Performance considerations for Azure NetApp Files
The throughput limit for a volume with automatic QoS is determined by a combination of the quota assigned to the volume and the service level selected. For volumes with manual QoS, the throughput limit can be defined individually. When you make performance plans about Azure NetApp Files, you need to understand several considerations.
Quota and throughput
Throughput limits are a combination of read and write speed. The throughput limit is only one determinant of the actual performance that will be realized.
Typical storage performance considerations, including read and write mix, the transfer size, random or sequential patterns, and many other factors will contribute to the total performance delivered.
Metrics are reported as aggregates of multiple data points collected during a five-minute interval. For more information about metrics aggregation, see Azure Monitor Metrics aggregation and display explained.
The maximum empirical throughput that has been observed in testing is 4,500 MiB/s. At the Premium storage tier, an automatic QoS volume quota of 70.31 TiB will provision a throughput limit that is high enough to achieve this level of performance.
In the case of automatic QoS volumes, if you are considering assigning volume quota amounts beyond 70.31 TiB, additional quota may be assigned to a volume for storing additional data. However, the added quota will not result in a further increase in actual throughput.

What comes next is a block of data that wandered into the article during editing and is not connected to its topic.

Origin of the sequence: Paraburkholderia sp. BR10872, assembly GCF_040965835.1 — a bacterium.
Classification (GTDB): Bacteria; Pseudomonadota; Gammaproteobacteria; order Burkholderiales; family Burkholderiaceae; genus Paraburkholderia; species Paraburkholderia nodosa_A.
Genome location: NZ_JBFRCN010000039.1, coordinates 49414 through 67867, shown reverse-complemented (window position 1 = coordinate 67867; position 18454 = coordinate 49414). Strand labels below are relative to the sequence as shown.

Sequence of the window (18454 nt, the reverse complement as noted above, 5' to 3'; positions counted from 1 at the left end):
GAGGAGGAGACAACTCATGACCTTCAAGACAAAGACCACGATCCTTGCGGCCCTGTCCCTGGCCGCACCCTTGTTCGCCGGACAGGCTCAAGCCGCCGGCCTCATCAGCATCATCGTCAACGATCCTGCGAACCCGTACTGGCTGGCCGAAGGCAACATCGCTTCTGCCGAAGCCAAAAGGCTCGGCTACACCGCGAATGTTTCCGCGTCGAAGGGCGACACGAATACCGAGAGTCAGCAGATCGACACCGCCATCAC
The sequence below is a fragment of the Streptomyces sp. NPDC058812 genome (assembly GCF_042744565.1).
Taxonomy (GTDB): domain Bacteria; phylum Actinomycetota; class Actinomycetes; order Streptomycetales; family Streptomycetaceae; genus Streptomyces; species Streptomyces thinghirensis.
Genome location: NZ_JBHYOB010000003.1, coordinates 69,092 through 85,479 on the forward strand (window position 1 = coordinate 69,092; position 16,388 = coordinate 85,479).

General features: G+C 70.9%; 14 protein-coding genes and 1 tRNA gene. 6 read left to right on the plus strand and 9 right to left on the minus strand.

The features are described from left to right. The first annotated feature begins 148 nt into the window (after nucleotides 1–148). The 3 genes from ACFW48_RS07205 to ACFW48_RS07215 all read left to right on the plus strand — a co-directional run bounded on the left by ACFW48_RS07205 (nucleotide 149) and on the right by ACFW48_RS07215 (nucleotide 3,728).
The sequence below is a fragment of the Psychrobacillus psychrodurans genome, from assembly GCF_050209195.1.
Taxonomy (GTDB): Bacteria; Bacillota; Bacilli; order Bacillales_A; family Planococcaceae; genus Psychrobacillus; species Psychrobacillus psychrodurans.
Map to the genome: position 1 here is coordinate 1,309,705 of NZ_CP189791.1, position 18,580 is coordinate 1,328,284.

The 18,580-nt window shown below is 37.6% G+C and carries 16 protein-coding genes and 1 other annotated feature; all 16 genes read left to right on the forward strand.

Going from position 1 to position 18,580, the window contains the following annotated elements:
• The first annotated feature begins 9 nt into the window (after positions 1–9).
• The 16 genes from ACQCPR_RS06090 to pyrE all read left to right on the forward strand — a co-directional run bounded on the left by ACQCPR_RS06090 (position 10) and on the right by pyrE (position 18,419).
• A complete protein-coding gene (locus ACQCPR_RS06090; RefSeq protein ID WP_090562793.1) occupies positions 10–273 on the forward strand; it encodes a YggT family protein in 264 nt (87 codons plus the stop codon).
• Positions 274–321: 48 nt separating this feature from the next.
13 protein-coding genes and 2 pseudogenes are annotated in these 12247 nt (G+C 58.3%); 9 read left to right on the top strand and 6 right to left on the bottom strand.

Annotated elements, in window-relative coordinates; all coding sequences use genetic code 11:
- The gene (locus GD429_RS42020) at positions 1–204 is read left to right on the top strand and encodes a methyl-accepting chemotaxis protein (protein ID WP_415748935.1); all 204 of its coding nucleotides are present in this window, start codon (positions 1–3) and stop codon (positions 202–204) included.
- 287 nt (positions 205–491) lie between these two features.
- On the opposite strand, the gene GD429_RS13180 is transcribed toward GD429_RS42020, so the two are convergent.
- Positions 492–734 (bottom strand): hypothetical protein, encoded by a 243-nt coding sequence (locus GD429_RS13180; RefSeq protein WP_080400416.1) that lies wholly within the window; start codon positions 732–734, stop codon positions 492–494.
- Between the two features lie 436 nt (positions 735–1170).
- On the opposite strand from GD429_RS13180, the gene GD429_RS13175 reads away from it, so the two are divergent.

The same empirical throughput ceiling applies to volumes with manual QoS. The maximum throughput can assign to a volume is 4,500 MiB/s.
Automatic QoS volume quota and throughput
This section describes quota management and throughput for volumes with the automatic QoS type.
Overprovisioning the volume quota
If a workload’s performance is throughput-limit bound, it is possible to overprovision the automatic QoS volume quota to set a higher throughput level and achieve higher performance.
For example, if an automatic QoS volume in the Premium storage tier has only 500 GiB of data but requires 128 MiB/s of throughput, you can set the quota to 2 TiB so that the throughput level is set accordingly (64 MiB/s per TB * 2 TiB = 128 MiB/s).
If you consistently overprovision a volume for achieving a higher throughput, consider using the manual QoS volumes or using a higher service level instead. In the example above, you can achieve the same throughput limit with half the automatic QoS volume quota by using the Ultra storage tier instead (128 MiB/s per TiB * 1 TiB = 128 MiB/s).
Dynamically increasing or decreasing volume quota
If your performance requirements are temporary in nature, or if you have increased performance needs for a fixed period of time, you can dynamically increase or decrease volume quota to instantaneously adjust the throughput limit. Note the following considerations:
Volume quota can be increased or decreased without any need to pause IO, and access to the volume is not interrupted or impacted.
You can adjust the quota during an active I/O transaction against a volume. Note that volume quota can never be decreased below the amount of logical data that is stored in the volume.
When volume quota is changed, the corresponding change in throughput limit is nearly instantaneous.
The change does not interrupt or impact the volume access or I/O.
Adjusting volume quota might require a change in capacity pool size.
The capacity pool size can be adjusted dynamically and without impacting volume availability or I/O.
Manual QoS volume quota and throughput
If you use manual QoS volumes, you don’t have to overprovision the volume quota to achieve a higher throughput because the throughput can be assigned to each volume independently. However, you still need to ensure that the capacity pool is pre-provisioned with sufficient throughput for your performance needs. The throughput of a capacity pool is provisioned according to its size and service level. See Service levels for Azure NetApp Files for more details.